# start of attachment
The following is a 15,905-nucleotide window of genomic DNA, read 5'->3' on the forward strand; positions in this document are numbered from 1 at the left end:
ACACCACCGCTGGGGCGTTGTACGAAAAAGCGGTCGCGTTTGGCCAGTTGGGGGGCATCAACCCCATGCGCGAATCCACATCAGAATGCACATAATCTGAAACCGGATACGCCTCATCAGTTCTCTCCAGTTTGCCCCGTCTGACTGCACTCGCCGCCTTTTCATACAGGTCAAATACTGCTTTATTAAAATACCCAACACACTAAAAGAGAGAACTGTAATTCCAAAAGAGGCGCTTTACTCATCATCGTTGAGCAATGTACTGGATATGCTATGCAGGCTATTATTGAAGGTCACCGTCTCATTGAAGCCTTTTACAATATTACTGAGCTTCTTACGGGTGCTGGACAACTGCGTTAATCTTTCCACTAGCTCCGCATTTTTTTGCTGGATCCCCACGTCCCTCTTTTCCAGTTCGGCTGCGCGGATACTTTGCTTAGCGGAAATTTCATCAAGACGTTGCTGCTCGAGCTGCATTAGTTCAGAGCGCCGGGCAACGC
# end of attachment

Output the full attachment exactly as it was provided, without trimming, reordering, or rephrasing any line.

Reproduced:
The following is a 15,905-nucleotide window of genomic DNA, read 5'->3' on the forward strand; positions in this document are numbered from 1 at the left end:
ACACCACCGCTGGGGCGTTGTACGAAAAAGCGGTCGCGTTTGGCCAGTTGGGGGGCATCAACCCCATGCGCGAATCCACATCAGAATGCACATAATCTGAAACCGGATACGCCTCATCAGTTCTCTCCAGTTTGCCCCGTCTGACTGCACTCGCCGCCTTTTCATACAGGTCAAATACTGCTTTATTAAAATACCCAACACACTAAAAGAGAGAACTGTAATTCCAAAAGAGGCGCTTTACTCATCATCGTTGAGCAATGTACTGGATATGCTATGCAGGCTATTATTGAAGGTCACCGTCTCATTGAAGCCTTTTACAATATTACTGAGCTTCTTACGGGTGCTGGACAACTGCGTTAATCTTTCCACTAGCTCCGCATTTTTTTGCTGGATCCCCACGTCCCTCTTTTCCAGTTCGGCTGCGCGGATACTTTGCTTAGCGGAAATTTCATCAAGACGTTGCTGCTCGAGCTGCATTAGTTCAGAGCGCCGGGCAACGC